Who, then, was a Jew? For all but the ultraorthodox, the definitions had grown generous. People wanted to be Jews again. Reform and Conservative Judaism prevailed in America, and both produced converts--some of whom migrated to Israel and found acceptance. Religious overdefinition was not essential. Modern Israel is, by most measures, a secular society, made up mostly of non-observant Jews. The observant there tend to be Orthodox. American Judaism, by contrast, is more observant, but the synagogue goers and keepers of the way are less frequently Orthodox. And most American Orthodox leadership withholds support from Israeli ultraorthodoxies. Coexistence between types was possible because Israel, and the threats of Israel’s enemies, united them.

Now that covenant of coexistence is breaking down, leaving the heady little parties in Israel smug and demanding; many secular Jews in Israeli politics are sullenly acquiescent, and most Jews in America are disheartened. To see healthy tribal spirit turn into tribalism threatens the dreams for Israel and the integrity of Jews.

If Israel’s majorities ever capitulate--if they find the older and more generous definitions of Judaism negotiable for the sake of political advantage--tribalism will have won. And if it does, Israel will be advancing a trend that disturbs the peace wherever it erupts.

While the recent headlines exposed Jewish agonies over extremism in Israeli politics, I was chairing a conference, “Fundamentalisms Around the World.” Scholar after scholar reported on Islamic fundamentalisms, on American Protestant self-centered and belligerent movements, on Sikhs and Sri Lankans and a dozen more. What they had in common matched the trend in Israel. People called down their god or the spirits of their tribe to support their cause, to help them draw lines between the righteous “we” and the hated “they.”

Tribalism runs counter to earlier, indeed mid-20th-Century, dreams that peoples might understand peoples, might live and let live. Israel, born of conflict and located in the midst of conflict, set out to be a free society and a reasonably generous one. It took shape at about the time the United Nations, the World Council of Churches and any number of “united” and “world” agencies embodied hopes for interaction between peoples. Those were years when metaphors such as “global village” or “the family of man” seemed applicable.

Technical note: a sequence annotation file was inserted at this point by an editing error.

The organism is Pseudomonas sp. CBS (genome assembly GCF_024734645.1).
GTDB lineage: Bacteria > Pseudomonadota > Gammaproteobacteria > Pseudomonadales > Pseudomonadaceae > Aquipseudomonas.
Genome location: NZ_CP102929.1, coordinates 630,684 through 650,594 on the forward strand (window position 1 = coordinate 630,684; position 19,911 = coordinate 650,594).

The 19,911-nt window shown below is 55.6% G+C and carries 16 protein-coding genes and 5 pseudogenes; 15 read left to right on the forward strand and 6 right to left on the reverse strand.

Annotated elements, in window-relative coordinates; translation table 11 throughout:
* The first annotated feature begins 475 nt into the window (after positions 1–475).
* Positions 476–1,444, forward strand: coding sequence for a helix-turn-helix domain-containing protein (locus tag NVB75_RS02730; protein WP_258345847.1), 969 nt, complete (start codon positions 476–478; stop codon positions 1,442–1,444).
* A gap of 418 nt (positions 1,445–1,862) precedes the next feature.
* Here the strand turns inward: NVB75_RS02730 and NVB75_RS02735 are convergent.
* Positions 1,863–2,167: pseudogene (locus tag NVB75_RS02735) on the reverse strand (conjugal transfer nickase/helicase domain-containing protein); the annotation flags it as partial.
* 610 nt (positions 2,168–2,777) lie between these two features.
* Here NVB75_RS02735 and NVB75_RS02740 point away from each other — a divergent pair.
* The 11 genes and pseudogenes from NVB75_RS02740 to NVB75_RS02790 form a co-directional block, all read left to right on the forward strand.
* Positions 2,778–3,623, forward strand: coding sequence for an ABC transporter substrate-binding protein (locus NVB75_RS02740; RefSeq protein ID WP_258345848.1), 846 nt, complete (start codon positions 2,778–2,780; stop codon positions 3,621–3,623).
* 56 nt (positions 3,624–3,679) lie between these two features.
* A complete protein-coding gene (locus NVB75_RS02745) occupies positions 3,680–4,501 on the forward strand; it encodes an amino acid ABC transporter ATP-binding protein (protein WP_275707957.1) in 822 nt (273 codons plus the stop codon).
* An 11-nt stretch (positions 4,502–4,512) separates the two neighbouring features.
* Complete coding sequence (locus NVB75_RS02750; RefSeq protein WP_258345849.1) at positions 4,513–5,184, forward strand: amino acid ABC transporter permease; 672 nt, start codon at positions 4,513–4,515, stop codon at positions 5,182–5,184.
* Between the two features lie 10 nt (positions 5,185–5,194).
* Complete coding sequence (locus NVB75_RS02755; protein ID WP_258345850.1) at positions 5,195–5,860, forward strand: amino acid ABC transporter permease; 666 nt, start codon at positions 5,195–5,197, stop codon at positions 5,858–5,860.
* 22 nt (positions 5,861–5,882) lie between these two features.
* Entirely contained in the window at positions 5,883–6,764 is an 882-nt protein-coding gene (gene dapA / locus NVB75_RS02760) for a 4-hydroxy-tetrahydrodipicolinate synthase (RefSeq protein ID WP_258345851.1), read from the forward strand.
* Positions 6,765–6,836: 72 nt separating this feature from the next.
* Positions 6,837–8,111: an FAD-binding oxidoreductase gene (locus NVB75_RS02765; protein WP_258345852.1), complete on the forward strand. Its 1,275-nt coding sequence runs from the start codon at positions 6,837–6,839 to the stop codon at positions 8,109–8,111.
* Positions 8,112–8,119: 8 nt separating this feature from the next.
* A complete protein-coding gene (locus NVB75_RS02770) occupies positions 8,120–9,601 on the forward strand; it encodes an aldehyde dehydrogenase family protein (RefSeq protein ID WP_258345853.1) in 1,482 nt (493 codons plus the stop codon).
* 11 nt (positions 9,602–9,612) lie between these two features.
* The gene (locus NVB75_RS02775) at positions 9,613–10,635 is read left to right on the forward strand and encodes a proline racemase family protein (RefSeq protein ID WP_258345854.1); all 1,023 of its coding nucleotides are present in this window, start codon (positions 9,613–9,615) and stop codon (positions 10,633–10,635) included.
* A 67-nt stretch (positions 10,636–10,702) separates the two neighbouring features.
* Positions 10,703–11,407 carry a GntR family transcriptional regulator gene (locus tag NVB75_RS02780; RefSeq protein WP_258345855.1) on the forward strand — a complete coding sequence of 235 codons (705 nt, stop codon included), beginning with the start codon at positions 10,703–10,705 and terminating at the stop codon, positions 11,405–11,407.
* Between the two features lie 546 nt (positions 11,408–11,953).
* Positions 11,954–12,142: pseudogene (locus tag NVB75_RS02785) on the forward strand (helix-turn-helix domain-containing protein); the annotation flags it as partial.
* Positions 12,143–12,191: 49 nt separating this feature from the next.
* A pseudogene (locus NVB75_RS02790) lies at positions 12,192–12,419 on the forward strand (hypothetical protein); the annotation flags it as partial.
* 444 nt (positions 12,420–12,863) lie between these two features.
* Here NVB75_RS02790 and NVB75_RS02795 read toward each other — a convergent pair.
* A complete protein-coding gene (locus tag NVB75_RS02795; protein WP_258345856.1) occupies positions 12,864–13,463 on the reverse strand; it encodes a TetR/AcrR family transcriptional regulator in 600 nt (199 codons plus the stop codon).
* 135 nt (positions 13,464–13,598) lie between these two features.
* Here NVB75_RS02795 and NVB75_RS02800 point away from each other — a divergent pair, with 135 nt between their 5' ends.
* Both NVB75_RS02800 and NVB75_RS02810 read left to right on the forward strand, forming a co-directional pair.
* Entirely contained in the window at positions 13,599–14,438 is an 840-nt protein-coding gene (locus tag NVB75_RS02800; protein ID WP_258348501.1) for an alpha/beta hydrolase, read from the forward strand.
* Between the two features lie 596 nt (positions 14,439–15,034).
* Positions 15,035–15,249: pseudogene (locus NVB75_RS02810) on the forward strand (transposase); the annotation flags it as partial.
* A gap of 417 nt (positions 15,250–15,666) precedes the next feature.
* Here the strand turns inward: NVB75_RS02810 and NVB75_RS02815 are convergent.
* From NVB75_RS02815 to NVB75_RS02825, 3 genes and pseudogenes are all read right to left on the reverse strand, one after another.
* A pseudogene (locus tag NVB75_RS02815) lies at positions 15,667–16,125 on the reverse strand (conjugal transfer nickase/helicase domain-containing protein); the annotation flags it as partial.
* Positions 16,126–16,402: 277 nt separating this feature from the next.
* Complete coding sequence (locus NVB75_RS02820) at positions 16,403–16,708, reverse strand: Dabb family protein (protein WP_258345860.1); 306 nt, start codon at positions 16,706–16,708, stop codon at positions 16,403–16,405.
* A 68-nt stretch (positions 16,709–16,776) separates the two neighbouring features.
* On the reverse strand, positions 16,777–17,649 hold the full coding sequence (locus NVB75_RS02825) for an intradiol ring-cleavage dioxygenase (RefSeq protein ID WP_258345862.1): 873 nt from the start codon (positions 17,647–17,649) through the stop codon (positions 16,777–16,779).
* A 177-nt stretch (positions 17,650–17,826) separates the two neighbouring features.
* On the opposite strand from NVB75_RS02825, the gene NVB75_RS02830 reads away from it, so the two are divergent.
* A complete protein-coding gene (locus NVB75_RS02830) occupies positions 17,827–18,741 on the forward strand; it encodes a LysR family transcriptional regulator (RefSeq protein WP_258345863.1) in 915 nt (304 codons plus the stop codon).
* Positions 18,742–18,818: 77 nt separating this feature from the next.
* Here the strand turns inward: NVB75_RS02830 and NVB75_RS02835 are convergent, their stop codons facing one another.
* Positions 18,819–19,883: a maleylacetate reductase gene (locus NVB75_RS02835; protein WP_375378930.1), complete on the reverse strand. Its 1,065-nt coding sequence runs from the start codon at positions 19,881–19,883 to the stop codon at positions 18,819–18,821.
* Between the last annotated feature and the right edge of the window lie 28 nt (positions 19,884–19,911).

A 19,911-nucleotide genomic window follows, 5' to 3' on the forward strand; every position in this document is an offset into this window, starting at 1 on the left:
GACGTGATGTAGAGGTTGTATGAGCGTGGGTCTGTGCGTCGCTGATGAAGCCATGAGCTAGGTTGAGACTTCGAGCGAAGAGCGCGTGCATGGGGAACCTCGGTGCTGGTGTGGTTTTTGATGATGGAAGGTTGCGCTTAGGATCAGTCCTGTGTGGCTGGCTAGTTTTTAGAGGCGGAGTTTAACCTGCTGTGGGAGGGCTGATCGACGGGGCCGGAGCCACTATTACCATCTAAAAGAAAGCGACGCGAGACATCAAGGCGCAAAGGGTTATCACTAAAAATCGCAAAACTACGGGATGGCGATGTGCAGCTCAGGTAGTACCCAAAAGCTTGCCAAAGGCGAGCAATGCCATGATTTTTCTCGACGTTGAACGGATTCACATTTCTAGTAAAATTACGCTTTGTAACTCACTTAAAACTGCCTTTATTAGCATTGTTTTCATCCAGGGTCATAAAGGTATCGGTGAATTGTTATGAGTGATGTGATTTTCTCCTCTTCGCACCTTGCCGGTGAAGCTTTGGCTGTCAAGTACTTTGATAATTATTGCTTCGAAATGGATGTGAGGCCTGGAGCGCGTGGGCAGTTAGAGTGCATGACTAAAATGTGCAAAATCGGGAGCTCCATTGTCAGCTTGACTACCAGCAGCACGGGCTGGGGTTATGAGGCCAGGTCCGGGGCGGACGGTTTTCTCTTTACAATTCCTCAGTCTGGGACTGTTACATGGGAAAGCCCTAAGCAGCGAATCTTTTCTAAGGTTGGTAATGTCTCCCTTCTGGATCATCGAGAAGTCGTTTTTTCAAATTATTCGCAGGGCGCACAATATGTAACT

No more. Something is evidently so erosive in modern life that people cannot tolerate its changes. The media, television, travel, mass higher education and more--all threaten tribes and their values. So tribalists exploit the situations and start defining, start ruling out those they differ from even slightly.

In an older, rural and underpopulated world, where bows and arrows were the weapons and skirmishes could be confined, tribalism was less threatening than it is today. In today’s Israel, it is the Jewish and Muslim extremists who claim God is on their side in West Bank struggles. In Northern Ireland, the tribes call themselves Protestant and Catholic and invoke their god against each other. In Africa, where outsiders gerrymandered boundaries that did not match outlines of tribal areas, tribe cruelly kills tribe.

In days when weapons are cheap and terrorism is an approved fanatic tactic, any advance against tribalism is a sign of borrowed time, of measured hope. If the Jews with more generous definitions outlast the ultras, they need not and will not merely blend into the environment. They will instead have found new reasons to be Jewish, for their tradition as “a light to the nations” (Isaiah 42:6) will have served them well. That example should also shed some light for the rest of us in these dark times.